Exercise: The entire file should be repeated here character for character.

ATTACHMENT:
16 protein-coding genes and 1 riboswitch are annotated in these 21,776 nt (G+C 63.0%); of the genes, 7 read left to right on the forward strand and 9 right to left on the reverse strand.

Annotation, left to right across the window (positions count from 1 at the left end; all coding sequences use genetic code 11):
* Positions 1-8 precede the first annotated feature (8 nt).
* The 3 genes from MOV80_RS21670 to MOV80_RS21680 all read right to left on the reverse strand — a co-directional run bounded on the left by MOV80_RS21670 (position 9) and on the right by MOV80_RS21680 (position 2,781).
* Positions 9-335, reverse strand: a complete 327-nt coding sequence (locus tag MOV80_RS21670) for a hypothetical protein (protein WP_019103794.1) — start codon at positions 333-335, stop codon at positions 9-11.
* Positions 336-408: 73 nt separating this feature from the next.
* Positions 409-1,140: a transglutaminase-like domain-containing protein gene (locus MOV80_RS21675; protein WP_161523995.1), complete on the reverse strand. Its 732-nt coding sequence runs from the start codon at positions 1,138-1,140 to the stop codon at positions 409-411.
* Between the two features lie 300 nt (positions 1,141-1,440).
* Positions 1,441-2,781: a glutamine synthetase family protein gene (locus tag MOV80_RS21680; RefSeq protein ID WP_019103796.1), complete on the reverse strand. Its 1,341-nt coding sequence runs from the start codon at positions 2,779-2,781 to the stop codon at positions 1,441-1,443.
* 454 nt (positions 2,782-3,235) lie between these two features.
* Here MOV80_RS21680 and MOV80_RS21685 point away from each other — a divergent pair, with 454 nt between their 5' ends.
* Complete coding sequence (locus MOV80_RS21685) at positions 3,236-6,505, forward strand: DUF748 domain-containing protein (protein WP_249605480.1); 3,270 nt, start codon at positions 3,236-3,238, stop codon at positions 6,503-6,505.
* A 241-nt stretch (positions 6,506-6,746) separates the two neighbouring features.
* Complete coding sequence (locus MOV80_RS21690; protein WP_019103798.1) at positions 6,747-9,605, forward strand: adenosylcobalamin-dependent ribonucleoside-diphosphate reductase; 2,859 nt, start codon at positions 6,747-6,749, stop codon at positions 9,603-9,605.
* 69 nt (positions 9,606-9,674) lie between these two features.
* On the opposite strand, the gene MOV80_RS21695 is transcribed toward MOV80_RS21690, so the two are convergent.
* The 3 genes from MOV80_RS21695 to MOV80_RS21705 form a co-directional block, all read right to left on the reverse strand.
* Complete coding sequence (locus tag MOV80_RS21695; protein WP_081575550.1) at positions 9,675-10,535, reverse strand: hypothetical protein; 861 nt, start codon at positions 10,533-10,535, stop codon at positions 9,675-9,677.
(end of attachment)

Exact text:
16 protein-coding genes and 1 riboswitch are annotated in these 21,776 nt (G+C 63.0%); of the genes, 7 read left to right on the forward strand and 9 right to left on the reverse strand.

Annotation, left to right across the window (positions count from 1 at the left end; all coding sequences use genetic code 11):
* Positions 1-8 precede the first annotated feature (8 nt).
* The 3 genes from MOV80_RS21670 to MOV80_RS21680 all read right to left on the reverse strand — a co-directional run bounded on the left by MOV80_RS21670 (position 9) and on the right by MOV80_RS21680 (position 2,781).
* Positions 9-335, reverse strand: a complete 327-nt coding sequence (locus tag MOV80_RS21670) for a hypothetical protein (protein WP_019103794.1) — start codon at positions 333-335, stop codon at positions 9-11.
* Positions 336-408: 73 nt separating this feature from the next.
* Positions 409-1,140: a transglutaminase-like domain-containing protein gene (locus MOV80_RS21675; protein WP_161523995.1), complete on the reverse strand. Its 732-nt coding sequence runs from the start codon at positions 1,138-1,140 to the stop codon at positions 409-411.
* Between the two features lie 300 nt (positions 1,141-1,440).
* Positions 1,441-2,781: a glutamine synthetase family protein gene (locus tag MOV80_RS21680; RefSeq protein ID WP_019103796.1), complete on the reverse strand. Its 1,341-nt coding sequence runs from the start codon at positions 2,779-2,781 to the stop codon at positions 1,441-1,443.
* 454 nt (positions 2,782-3,235) lie between these two features.
* Here MOV80_RS21680 and MOV80_RS21685 point away from each other — a divergent pair, with 454 nt between their 5' ends.
* Complete coding sequence (locus MOV80_RS21685) at positions 3,236-6,505, forward strand: DUF748 domain-containing protein (protein WP_249605480.1); 3,270 nt, start codon at positions 3,236-3,238, stop codon at positions 6,503-6,505.
* A 241-nt stretch (positions 6,506-6,746) separates the two neighbouring features.
* Complete coding sequence (locus MOV80_RS21690; protein WP_019103798.1) at positions 6,747-9,605, forward strand: adenosylcobalamin-dependent ribonucleoside-diphosphate reductase; 2,859 nt, start codon at positions 6,747-6,749, stop codon at positions 9,603-9,605.
* 69 nt (positions 9,606-9,674) lie between these two features.
* On the opposite strand, the gene MOV80_RS21695 is transcribed toward MOV80_RS21690, so the two are convergent.
* The 3 genes from MOV80_RS21695 to MOV80_RS21705 form a co-directional block, all read right to left on the reverse strand.
* Complete coding sequence (locus tag MOV80_RS21695; protein WP_081575550.1) at positions 9,675-10,535, reverse strand: hypothetical protein; 861 nt, start codon at positions 10,533-10,535, stop codon at positions 9,675-9,677.